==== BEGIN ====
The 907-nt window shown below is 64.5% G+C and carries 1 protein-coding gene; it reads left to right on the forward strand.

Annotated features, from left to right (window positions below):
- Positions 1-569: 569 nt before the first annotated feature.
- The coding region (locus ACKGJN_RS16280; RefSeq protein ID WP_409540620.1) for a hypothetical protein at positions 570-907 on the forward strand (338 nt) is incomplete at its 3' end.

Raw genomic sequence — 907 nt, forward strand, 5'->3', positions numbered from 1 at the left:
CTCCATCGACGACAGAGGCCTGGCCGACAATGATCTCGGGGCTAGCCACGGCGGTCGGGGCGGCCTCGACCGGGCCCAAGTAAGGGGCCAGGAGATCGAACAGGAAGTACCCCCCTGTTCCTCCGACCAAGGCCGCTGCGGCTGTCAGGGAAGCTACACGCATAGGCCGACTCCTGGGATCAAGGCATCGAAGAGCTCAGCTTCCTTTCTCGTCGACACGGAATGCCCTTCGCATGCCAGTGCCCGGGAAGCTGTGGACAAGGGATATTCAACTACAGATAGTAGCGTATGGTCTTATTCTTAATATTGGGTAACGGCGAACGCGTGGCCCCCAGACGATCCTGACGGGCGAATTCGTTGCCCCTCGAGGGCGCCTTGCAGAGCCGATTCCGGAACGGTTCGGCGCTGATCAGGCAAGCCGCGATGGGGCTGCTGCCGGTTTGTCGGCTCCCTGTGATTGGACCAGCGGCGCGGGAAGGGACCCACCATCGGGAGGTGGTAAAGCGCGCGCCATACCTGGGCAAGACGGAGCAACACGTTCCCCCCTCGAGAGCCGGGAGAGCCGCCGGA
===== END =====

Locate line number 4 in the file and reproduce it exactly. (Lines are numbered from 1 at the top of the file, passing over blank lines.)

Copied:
- The coding region (locus ACKGJN_RS16280; RefSeq protein ID WP_409540620.1) for a hypothetical protein at positions 570-907 on the forward strand (338 nt) is incomplete at its 3' end.